An Introvert’s Take on Meetings & Events
Shrinking Violets Can Bloom, Too!
Wow, what an exciting month this is – I’m preparing to attend one of the most revered industry events of the year! It’s an incredible opportunity where I’ll be exposed to a variety of educational topics, immersed in event design trends, and have an unparalleled opportunity to sample delicious cuisine and rub elbows with respected industry professionals. I’m so excited!
And – I’m tired just thinking about it. You see, even though face-to-face meetings and gatherings are my passion, attending events can sometimes sap my energy. And many who call the hospitality industry ‘home’ express the same feeling. We’re not shy or anti-social, far from it, we’re actually introverted extroverts.
Our view during most events is from the sidelines. Literally. Planning, doing, organizing, facilitating, dispatching, advancing. We’re professional wallflowers (albeit smart, savvy, observant wallflowers!). It’s our business to make sure the spotlight shines on others and their objectives. If our clients and attendees aren’t sharing moments, experiences and information, then we haven’t been successful at our jobs. People aren’t supposed to see us. For some, it may seem tedious or draining being on the sidelines, yet that’s a comfortable spot for an “introverted extrovert” like me.
What’s that, you ask? You may be thinking introverts are quiet and shy, while extroverts are exuberant and confident. Turns out, that’s not quite how it works. It’s all about how you nourish your spirit, feed your soul, and recharge your personal batteries.
Extroverts recharge by being around other people in social settings. They crave the company of others; interactions are the fuel that keeps them moving.
Introverts recharge and nourish their brains by spending time alone and reviewing their thoughts. They’re energized by this ‘quiet time.’
Most of us fall in the middle somewhere, at our best with a personalized mix of social and quiet time. The key is to practice what William Shakespeare said best: “to thine own self be true”, and recharge in the way that’s best for your brain.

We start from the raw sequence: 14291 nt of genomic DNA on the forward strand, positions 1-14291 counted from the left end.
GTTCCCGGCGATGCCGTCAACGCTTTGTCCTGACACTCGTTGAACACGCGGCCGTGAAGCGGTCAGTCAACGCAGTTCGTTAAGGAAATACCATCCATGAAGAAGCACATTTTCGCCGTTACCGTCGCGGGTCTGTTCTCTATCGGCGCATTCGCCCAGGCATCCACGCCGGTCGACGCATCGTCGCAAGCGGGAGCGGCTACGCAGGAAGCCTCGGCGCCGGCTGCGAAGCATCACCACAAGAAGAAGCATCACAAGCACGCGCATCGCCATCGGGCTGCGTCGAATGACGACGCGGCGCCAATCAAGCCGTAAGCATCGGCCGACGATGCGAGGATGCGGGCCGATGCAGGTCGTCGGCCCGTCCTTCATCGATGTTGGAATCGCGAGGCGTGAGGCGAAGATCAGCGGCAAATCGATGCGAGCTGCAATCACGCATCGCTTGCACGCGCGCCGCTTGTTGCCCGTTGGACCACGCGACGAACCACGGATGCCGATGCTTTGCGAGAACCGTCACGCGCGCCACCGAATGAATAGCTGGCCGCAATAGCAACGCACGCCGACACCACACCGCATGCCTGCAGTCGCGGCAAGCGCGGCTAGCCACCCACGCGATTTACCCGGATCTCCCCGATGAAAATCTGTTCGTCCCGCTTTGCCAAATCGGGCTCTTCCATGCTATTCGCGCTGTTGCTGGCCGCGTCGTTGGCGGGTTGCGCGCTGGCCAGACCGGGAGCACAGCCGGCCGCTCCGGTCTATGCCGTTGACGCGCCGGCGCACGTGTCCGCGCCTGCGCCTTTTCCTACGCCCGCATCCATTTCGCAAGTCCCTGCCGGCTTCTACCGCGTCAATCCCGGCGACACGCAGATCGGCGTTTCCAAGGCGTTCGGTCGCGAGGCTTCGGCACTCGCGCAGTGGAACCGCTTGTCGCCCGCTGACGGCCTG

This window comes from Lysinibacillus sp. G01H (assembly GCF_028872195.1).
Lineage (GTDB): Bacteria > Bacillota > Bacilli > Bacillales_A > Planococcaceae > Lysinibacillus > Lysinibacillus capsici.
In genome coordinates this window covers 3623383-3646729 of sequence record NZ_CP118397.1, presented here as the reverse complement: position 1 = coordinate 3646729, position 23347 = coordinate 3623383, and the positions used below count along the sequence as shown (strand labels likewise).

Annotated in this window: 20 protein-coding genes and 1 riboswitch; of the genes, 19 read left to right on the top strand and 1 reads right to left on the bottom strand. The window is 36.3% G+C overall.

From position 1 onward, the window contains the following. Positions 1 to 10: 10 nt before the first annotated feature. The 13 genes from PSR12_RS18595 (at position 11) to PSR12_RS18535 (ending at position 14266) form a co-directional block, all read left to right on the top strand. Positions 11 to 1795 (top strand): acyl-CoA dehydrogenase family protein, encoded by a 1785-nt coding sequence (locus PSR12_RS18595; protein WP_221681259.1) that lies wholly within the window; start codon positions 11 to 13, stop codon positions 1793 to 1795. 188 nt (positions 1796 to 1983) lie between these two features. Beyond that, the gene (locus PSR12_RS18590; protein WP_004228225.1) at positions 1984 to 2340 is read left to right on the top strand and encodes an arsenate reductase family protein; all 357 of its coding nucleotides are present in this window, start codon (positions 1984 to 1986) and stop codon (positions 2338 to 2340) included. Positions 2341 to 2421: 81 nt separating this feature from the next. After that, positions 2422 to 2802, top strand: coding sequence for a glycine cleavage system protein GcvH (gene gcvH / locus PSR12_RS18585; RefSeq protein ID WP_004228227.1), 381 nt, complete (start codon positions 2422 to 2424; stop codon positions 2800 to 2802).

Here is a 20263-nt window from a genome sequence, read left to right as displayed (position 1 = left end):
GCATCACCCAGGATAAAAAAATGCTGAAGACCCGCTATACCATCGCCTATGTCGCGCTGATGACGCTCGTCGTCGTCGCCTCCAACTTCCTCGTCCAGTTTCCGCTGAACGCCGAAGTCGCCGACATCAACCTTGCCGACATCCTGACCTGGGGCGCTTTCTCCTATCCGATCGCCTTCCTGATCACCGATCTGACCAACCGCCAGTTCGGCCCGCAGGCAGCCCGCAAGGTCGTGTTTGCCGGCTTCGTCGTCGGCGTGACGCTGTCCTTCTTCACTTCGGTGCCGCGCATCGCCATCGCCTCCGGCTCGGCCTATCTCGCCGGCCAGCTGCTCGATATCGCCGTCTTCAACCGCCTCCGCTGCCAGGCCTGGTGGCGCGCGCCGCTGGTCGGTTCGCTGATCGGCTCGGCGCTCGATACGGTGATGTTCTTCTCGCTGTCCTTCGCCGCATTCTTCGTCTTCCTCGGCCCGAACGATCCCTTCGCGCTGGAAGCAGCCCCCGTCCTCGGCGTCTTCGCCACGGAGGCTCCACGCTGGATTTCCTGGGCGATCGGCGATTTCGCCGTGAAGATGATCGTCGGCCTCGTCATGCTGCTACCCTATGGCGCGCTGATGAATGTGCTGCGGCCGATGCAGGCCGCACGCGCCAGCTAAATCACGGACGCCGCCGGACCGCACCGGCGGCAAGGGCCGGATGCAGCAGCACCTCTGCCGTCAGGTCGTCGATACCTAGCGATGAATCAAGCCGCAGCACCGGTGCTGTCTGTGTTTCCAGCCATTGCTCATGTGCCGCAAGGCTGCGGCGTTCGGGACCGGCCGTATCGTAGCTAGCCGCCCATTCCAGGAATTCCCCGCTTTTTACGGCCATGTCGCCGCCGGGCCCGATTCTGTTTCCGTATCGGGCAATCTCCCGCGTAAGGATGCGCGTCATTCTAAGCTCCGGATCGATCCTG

For me, that means I truly enjoy being around other people, exploring new ideas, and engaging with thought leaders. And I’m invigorated by a few quiet moments of solitude throughout the day. Here are a few other things introverted extroverts like me can try at social events to keep from wilting.
- Exercise is a terrific way to have some alone time with your thoughts. But anyone who knows me knows I don’t often make it to the gym (OK; seldom. All right…hardly ever). So I go for a quick walk around the block or take the stairs to the next function.
- Do your best to be on time. It stresses me out when I’m running late, and this makes my brain go through fuel like my grandpa’s Ford Model A leaving a trail of black smoke.
- Be happy. Choose your attitude; acknowledge your gratitude.
- Add water and nutrients. A glass or two of a favorite beverage may seem encouraging, but any more than that and it may have the opposite effect!
- Take a break during big social events. Just a few moments of solitude and fresh air and you’ll jump back in, good as new.
- Start small. Small talk leads to bigger, rejuvenating communications. Curiosity is a common trait of introverts; have a few “go to” questions to stimulate the conversation and yourself.
- Set and re-set. Spend a few minutes just before and after the event to define your goals and review your successes.
- Listen up. Be fully engaged. Here’s a great collection from The Huffington Post on How to Be a Good Listener.
- Get on the dance floor and shake it up! Dancing is said to release endorphins that boost your brain.
Being aware of your energy restoration style can make a big difference in your enjoyment and success at social events. Appreciate your unique self, embrace your inner introvert and recognize and seek out your sources of adrenaline. Bloom where you are planted!